“I also think it will call into question an unspoken constitutional question, which is whether or not a president can declassify or classify certain items,” Rounds said.

Presidents have substantial powers to declassify information. But ex-presidents don’t. And there is so far no clear evidence of a process undertaken by Trump to officially declassify the documents while in office. And even if the material had been declassified, possible lax storage arrangements at his residence could have posed a threat to national security. Furthermore, none of the three laws cited in the criminal warrant depend solely on whether the information was deemed unclassified, which may render the point of declassification somewhat irrelevant anyway.

It is also unclear why a former president needed such information.

“What was the motivation for hoarding them, moving them to Mar-a-Lago?” James Clapper, former Director of National Intelligence, said on CNN’s “Newsroom” on Saturday. “I don’t understand what the purpose was. I mean, you know, the imagination can run wild here as to what the potential purpose or motivations could have been.”

New potential legal exposure for Trump’s team

The question of why the Justice Department thought it was justified in sending the FBI to Mar-a-Lago is perhaps the most important outstanding question – and could be clarified by new reports on the Trump’s legal team.

Two sources familiar with the matter said one of Trump’s attorneys claimed in June that there was no longer any classified information stored at the residence. The National Archives, which is responsible for collecting and sorting presidential material, previously said that at least 15 boxes of White House files were recovered from Mar-a-Lago, some of which were classified, ahead of the batch that was removed last week.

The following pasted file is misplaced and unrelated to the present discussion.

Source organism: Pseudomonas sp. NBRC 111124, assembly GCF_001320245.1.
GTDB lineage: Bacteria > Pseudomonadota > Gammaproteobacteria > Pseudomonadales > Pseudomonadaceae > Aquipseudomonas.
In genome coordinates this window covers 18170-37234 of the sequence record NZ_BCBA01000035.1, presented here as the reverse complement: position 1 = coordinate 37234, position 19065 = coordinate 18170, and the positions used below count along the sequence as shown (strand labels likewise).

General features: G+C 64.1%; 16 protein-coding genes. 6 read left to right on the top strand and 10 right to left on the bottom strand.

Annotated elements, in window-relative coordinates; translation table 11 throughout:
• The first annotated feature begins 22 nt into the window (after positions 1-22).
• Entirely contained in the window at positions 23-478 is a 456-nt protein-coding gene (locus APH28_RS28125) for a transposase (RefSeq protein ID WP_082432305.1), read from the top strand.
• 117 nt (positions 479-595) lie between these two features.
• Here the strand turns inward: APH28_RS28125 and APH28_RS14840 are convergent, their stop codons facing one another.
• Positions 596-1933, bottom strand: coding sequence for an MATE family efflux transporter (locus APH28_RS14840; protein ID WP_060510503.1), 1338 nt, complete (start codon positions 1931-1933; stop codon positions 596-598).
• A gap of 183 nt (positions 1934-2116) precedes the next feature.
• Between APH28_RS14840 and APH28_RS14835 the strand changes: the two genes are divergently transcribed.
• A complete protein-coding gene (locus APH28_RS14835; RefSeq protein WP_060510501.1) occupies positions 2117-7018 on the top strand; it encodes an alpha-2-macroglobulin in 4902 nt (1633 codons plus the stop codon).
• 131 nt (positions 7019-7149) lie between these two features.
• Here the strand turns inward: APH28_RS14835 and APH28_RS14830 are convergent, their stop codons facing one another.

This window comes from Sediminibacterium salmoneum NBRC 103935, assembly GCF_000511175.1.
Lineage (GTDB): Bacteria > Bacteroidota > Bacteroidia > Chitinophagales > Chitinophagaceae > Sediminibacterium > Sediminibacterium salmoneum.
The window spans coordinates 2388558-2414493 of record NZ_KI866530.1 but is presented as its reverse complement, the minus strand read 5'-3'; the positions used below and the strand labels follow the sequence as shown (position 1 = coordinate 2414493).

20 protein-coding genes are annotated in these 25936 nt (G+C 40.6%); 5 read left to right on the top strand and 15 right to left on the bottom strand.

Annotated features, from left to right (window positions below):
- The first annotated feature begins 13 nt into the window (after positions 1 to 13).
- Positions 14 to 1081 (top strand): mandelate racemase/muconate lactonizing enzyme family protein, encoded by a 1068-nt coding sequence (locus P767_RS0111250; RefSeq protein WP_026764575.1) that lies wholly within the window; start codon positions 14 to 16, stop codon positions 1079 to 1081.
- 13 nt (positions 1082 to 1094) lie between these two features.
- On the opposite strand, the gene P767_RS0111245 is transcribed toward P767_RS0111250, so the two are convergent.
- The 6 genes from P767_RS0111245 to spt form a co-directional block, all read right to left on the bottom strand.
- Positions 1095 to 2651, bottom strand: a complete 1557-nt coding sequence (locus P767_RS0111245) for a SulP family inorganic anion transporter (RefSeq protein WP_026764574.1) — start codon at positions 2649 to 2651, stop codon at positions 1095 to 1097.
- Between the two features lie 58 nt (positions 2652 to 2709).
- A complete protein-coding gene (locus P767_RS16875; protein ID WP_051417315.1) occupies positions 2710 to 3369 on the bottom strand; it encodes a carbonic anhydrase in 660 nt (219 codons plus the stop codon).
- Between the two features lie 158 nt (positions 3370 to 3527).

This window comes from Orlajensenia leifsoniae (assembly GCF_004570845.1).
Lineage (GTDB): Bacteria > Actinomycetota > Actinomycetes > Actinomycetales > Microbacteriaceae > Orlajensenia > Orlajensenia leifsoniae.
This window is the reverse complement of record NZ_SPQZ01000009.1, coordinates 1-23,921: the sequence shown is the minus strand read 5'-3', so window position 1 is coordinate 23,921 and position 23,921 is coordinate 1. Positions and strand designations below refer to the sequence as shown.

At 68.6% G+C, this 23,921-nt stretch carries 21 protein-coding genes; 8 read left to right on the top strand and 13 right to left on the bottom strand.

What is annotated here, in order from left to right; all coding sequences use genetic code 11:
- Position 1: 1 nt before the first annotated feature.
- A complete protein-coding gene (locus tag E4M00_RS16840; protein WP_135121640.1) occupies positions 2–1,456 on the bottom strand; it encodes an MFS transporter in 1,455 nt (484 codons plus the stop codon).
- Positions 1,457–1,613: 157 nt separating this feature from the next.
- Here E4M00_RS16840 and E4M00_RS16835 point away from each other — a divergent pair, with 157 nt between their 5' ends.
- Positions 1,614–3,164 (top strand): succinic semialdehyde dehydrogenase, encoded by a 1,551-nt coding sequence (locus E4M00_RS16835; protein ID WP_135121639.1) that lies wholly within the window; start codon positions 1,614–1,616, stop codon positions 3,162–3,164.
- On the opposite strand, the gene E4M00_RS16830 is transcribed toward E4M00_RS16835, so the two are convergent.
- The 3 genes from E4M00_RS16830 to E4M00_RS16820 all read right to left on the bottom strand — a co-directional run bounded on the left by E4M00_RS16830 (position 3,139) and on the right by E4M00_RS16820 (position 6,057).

Trump's attorney claims no classified documents are at Mar-a-Lago in signed letter to Justice Department Trump's Attorney Claims No Classified Documents Are At Mar-A-Lago In Signed Letter To Justice Department

The letter signed by the lawyer raised the question of how many people could be exposed to legal action if the information collected from the station last week was indeed classified. And that might help explain why obstruction of justice is one of the possible criminal offenses mentioned in the search warrant.

“I don’t know if whoever sent that letter had personal knowledge of the actual scenario,” said Carrie Cordero, a former senior Justice Department official who is now CNN’s legal and national security analyst.

“But I think it indicates that there are more people than the former president who potentially have legal exposure here.”

The political impact of research increases

A week after the FBI operation, the political repercussions are only growing. Republicans’ outburst of fury and savage claims that Biden was leading a police state reaffirmed that the horror of the U.S. Capitol insurrection has done nothing to hold back Trump supporters, including some GOP leaders. The conservative backlash has led to threats against the judge handling the case and FBI agents, suggesting violence still simmers beneath the surface in a country deeply and dangerously divided.

The past week has also shown Trump’s trademark ability to tarnish government institutions designed to bolster the rule of law and counter the power of presidents (and ex-presidents) who resent following the rules. His conduct is often so free that attempts by power centers like the Justice Department to hold him accountable lead them into treacherous political waters that cause Trump to make wild claims about a plot against him. This sense of victimhood is one of the key ingredients to his grip on the Republican Party and will certainly become central to his growing clash with the Justice Department.